Tuesday, August 7, 2012

Risky Business II: The Can Opener

While writing my last post on risky moves, I was reminded of the daddy of all borderline legal moves, The Can Opener, and I thought it warranted its own post.  When I first started competing in grappling tournaments the rules for the Can Opener were very different than they are today.

The old rules for the Can Opener allowed it to be used as guard break, but not as a submission.  You could only apply the spine lock to your opponent while his guard was closed.  However, once the feet opened, you had to release the hold or else you would be disqualified.

Even though these rules have since been replaced in most grappling organizations, they still live on as a grappling urban legend.  At almost every tournament that I work, someone asks me about the Can Opener.  The myth of its legality stays alive to this day through hearsay and the occasional local tournament that has no regard for its customer's necks.

Fortunately, the IBJJF, US Grappling, and most other professional organizations prohibit the use of the Can Opener in ALL CASES.  There's no more grey area.  It's black and white.  If you attempt a Can Opener then you lose.  This makes my job easier because misunderstandings tend to happen when a rule is left open for interpretation.

The best example of the obsolete Can Opener rule causing chaos is the infamous match between two-time ADCC Champion Jeff Monson and six-time IBJJF World Champion Marcio "Pe De Pano" Cruz:

This tournament was (allegedly) using the old Can Opener rule: Once the guard is open, the neck must be released.  However, when Monson applied what he thought was a legal technique, Cruz tapped out!  After a LENGTHY argument Monson was disqualified (and there was some intense disagreement).  When two world champions in a sport don't agree on how a rule should be applied, that indicates a problem.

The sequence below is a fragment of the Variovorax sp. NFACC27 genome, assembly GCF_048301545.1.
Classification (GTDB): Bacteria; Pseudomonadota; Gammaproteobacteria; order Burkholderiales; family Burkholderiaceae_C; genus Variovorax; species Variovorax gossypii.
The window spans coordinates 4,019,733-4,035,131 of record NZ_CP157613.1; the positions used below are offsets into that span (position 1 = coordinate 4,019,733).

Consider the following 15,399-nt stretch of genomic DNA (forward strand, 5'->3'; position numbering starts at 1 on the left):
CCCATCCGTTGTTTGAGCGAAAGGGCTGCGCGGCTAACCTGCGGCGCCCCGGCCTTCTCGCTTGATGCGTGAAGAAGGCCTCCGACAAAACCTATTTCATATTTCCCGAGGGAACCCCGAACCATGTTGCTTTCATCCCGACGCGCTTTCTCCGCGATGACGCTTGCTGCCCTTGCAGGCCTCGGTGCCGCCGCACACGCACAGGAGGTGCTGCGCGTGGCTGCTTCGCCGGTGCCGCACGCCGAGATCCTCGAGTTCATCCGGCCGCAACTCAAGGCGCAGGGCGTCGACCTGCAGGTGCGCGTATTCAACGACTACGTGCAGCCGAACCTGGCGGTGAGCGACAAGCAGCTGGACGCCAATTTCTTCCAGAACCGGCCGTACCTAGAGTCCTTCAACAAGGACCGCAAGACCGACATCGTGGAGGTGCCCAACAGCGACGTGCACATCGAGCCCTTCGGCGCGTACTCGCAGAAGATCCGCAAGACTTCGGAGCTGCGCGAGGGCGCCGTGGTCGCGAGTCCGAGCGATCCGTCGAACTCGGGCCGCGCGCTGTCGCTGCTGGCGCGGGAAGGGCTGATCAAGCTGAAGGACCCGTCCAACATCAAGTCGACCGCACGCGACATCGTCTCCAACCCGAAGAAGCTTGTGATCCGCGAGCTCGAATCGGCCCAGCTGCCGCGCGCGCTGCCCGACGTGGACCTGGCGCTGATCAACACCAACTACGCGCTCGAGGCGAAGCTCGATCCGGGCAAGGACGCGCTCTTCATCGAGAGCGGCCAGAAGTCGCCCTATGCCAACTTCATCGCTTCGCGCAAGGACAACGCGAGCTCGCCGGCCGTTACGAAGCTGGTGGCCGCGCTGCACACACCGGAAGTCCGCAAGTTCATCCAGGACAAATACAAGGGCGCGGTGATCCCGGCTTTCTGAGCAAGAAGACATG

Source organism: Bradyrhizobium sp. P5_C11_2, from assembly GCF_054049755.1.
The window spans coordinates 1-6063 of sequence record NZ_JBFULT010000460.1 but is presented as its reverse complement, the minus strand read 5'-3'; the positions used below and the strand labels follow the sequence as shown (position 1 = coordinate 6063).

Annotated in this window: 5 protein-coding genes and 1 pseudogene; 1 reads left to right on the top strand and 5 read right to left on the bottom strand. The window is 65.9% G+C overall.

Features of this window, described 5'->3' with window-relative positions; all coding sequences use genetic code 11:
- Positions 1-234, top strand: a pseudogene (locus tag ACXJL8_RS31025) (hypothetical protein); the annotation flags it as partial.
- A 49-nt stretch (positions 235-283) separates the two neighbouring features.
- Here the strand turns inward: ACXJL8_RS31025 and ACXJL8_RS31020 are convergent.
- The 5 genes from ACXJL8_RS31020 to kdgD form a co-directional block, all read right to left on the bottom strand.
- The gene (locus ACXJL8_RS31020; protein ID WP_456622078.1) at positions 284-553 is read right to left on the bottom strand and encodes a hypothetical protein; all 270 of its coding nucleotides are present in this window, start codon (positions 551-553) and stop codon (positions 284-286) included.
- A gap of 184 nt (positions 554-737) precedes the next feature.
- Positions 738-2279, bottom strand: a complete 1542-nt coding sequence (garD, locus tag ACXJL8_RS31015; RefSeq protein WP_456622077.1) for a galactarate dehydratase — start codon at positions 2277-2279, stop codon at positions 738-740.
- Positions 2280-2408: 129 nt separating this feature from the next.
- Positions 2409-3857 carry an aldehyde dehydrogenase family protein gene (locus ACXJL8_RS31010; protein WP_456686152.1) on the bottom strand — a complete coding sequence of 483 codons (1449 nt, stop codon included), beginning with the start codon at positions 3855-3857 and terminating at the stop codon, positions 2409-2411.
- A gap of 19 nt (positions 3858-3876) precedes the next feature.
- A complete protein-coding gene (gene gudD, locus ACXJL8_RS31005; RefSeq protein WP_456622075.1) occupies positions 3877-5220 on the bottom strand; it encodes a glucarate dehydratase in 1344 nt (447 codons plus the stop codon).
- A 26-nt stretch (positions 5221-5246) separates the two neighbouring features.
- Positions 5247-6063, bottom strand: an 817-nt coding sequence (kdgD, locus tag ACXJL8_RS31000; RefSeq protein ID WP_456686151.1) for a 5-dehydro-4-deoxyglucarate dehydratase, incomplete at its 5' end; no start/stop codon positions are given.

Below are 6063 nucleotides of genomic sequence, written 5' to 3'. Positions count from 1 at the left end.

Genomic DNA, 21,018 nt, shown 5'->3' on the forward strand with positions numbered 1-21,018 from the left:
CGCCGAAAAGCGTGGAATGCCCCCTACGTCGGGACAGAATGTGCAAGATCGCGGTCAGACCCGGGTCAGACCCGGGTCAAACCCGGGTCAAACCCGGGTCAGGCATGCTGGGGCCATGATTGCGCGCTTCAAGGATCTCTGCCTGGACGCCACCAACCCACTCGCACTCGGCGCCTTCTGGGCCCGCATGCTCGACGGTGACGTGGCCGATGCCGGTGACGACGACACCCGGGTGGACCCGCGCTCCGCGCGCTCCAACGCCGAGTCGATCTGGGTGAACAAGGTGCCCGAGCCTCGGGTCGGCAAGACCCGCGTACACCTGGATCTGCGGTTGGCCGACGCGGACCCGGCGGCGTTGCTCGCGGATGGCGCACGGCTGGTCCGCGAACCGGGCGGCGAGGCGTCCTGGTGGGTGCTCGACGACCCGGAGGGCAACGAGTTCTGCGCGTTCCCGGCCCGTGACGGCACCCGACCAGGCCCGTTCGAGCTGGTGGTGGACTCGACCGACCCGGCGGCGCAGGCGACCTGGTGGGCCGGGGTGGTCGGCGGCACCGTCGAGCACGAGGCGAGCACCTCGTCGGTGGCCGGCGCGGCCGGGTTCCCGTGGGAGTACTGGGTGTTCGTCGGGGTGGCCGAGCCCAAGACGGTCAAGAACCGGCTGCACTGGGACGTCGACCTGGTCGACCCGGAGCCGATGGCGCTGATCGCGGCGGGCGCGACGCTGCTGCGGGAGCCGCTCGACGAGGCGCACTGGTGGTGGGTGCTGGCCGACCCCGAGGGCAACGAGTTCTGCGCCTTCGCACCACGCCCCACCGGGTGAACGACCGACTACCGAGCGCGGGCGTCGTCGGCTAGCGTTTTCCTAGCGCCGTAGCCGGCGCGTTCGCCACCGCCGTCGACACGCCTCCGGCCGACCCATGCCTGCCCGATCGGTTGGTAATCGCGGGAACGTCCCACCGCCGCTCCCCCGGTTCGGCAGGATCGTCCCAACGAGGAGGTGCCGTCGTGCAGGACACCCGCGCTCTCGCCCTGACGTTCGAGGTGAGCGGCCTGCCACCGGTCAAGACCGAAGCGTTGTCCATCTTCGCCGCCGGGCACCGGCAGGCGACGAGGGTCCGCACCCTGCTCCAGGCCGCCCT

I don't want to argue about Cruz gaming the system, only he knows if his neck was in danger.  I'm only highlighting this situation to illustrate that grey areas in the rules are bad for our sport because:
  • They create too much pressure on referees to make precision calls.  Referees are human and make mistakes.  The rules should be as simple and precise as possible to minimize errors by officials.
  • They create too much confusion among competitors.  I hate to see people accidentally disqualified because they attempted something they thought was legal.
  • They lead to accusations of impropriety and gamesmanship.  Regardless of the truth of the accusations, the fact that the questions are asked is enough to hurt the sport's reputation.
Thankfully, the rules have become simpler.  Things are moving in the right direction, but there are still some  loopholes that need to be ironed out.

As a competitor should you be training to take advantage of edge cases?  My advice would be no.  Stay far away from any move that has a potential for disqualification. Avoid putting your fate in the hands of a referee.  If the Can Opener is your favorite way to break the guard, learn a new move or try MMA.  Focus on fundamental techniques instead of tricks.  Let your skill be the deciding factor in your matches.